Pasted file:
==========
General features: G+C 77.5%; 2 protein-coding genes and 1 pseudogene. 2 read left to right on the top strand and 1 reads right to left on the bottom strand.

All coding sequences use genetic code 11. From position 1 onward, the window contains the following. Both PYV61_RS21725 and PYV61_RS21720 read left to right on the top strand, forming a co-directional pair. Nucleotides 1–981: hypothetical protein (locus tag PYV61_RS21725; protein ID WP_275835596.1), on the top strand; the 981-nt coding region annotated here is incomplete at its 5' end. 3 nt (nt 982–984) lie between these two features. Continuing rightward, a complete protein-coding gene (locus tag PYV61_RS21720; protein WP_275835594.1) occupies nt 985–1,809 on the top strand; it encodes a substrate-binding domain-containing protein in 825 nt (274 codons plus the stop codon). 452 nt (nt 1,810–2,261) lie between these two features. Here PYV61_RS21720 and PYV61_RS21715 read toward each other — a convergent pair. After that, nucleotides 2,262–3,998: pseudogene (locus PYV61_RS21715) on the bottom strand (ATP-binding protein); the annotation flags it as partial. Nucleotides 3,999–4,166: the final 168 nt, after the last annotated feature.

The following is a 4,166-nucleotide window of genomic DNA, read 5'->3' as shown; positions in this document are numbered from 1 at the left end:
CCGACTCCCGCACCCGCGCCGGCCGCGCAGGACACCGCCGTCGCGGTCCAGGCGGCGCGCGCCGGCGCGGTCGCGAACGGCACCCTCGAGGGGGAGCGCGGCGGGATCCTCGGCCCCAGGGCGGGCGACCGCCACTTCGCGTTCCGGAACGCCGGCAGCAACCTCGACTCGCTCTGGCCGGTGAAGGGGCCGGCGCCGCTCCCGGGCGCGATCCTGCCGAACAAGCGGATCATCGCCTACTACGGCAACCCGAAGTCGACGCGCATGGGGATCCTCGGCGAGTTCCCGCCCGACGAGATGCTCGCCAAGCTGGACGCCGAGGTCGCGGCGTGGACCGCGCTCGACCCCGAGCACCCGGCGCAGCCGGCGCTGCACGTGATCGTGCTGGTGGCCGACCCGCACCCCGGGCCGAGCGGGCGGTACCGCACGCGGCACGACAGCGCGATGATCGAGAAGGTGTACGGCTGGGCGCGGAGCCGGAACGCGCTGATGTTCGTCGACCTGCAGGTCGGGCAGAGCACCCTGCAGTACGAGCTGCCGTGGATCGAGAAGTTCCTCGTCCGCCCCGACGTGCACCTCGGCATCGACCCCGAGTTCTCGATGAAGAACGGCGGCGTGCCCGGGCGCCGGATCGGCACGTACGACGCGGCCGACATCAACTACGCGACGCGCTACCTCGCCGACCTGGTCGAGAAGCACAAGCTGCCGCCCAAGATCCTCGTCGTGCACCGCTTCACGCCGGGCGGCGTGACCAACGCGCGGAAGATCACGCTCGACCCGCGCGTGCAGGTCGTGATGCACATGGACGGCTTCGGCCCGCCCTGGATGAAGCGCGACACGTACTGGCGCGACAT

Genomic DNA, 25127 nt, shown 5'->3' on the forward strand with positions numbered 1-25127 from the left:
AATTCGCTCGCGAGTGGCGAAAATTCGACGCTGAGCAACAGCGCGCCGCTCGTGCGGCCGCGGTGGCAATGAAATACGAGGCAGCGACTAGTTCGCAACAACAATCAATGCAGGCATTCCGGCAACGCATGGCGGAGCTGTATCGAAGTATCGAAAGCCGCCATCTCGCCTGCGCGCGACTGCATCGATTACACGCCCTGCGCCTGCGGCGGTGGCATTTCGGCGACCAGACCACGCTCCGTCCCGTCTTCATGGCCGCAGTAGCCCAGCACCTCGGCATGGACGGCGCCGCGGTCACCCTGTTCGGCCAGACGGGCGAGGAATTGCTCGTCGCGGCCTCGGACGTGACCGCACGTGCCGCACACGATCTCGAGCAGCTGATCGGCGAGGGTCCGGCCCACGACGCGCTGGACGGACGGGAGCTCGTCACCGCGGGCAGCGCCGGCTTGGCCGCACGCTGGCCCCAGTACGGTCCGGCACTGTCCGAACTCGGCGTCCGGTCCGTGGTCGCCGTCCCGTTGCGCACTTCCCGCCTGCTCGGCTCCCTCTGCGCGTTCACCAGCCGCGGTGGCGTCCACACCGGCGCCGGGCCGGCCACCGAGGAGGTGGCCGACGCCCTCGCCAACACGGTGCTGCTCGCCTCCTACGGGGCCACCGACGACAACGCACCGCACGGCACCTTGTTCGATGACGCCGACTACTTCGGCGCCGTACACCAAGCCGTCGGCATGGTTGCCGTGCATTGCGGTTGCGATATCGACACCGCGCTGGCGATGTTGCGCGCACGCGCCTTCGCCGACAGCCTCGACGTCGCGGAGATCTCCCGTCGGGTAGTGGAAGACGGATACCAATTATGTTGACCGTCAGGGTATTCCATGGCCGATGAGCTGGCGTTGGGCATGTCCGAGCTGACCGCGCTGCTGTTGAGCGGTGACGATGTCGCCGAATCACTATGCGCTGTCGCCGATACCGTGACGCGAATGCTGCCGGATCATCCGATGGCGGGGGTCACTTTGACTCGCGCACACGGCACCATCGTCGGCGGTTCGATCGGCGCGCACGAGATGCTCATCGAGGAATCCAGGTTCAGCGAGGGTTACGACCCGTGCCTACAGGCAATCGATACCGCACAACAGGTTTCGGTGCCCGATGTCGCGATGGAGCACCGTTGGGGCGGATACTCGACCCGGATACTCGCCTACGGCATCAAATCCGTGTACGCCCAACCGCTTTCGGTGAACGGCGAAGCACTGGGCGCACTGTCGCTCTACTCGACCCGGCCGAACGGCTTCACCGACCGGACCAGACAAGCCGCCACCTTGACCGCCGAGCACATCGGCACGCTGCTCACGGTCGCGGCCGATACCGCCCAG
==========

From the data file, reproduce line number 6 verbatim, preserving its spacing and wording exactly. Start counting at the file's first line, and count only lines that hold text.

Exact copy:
AATTCGCTCGCGAGTGGCGAAAATTCGACGCTGAGCAACAGCGCGCCGCTCGTGCGGCCGCGGTGGCAATGAAATACGAGGCAGCGACTAGTTCGCAACAACAATCAATGCAGGCATTCCGGCAACGCATGGCGGAGCTGTATCGAAGTATCGAAAGCCGCCATCTCGCCTGCGCGCGACTGCATCGATTACACGCCCTGCGCCTGCGGCGGTGGCATTTCGGCGACCAGACCACGCTCCGTCCCGTCTTCATGGCCGCAGTAGCCCAGCACCTCGGCATGGACGGCGCCGCGGTCACCCTGTTCGGCCAGACGGGCGAGGAATTGCTCGTCGCGGCCTCGGACGTGACCGCACGTGCCGCACACGATCTCGAGCAGCTGATCGGCGAGGGTCCGGCCCACGACGCGCTGGACGGACGGGAGCTCGTCACCGCGGGCAGCGCCGGCTTGGCCGCACGCTGGCCCCAGTACGGTCCGGCACTGTCCGAACTCGGCGTCCGGTCCGTGGTCGCCGTCCCGTTGCGCACTTCCCGCCTGCTCGGCTCCCTCTGCGCGTTCACCAGCCGCGGTGGCGTCCACACCGGCGCCGGGCCGGCCACCGAGGAGGTGGCCGACGCCCTCGCCAACACGGTGCTGCTCGCCTCCTACGGGGCCACCGACGACAACGCACCGCACGGCACCTTGTTCGATGACGCCGACTACTTCGGCGCCGTACACCAAGCCGTCGGCATGGTTGCCGTGCATTGCGGTTGCGATATCGACACCGCGCTGGCGATGTTGCGCGCACGCGCCTTCGCCGACAGCCTCGACGTCGCGGAGATCTCCCGTCGGGTAGTGGAAGACGGATACCAATTATGTTGACCGTCAGGGTATTCCATGGCCGATGAGCTGGCGTTGGGCATGTCCGAGCTGACCGCGCTGCTGTTGAGCGGTGACGATGTCGCCGAATCACTATGCGCTGTCGCCGATACCGTGACGCGAATGCTGCCGGATCATCCGATGGCGGGGGTCACTTTGACTCGCGCACACGGCACCATCGTCGGCGGTTCGATCGGCGCGCACGAGATGCTCATCGAGGAATCCAGGTTCAGCGAGGGTTACGACCCGTGCCTACAGGCAATCGATACCGCACAACAGGTTTCGGTGCCCGATGTCGCGATGGAGCACCGTTGGGGCGGATACTCGACCCGGATACTCGCCTACGGCATCAAATCCGTGTACGCCCAACCGCTTTCGGTGAACGGCGAAGCACTGGGCGCACTGTCGCTCTACTCGACCCGGCCGAACGGCTTCACCGACCGGACCAGACAAGCCGCCACCTTGACCGCCGAGCACATCGGCACGCTGCTCACGGTCGCGGCCGATACCGCCCAG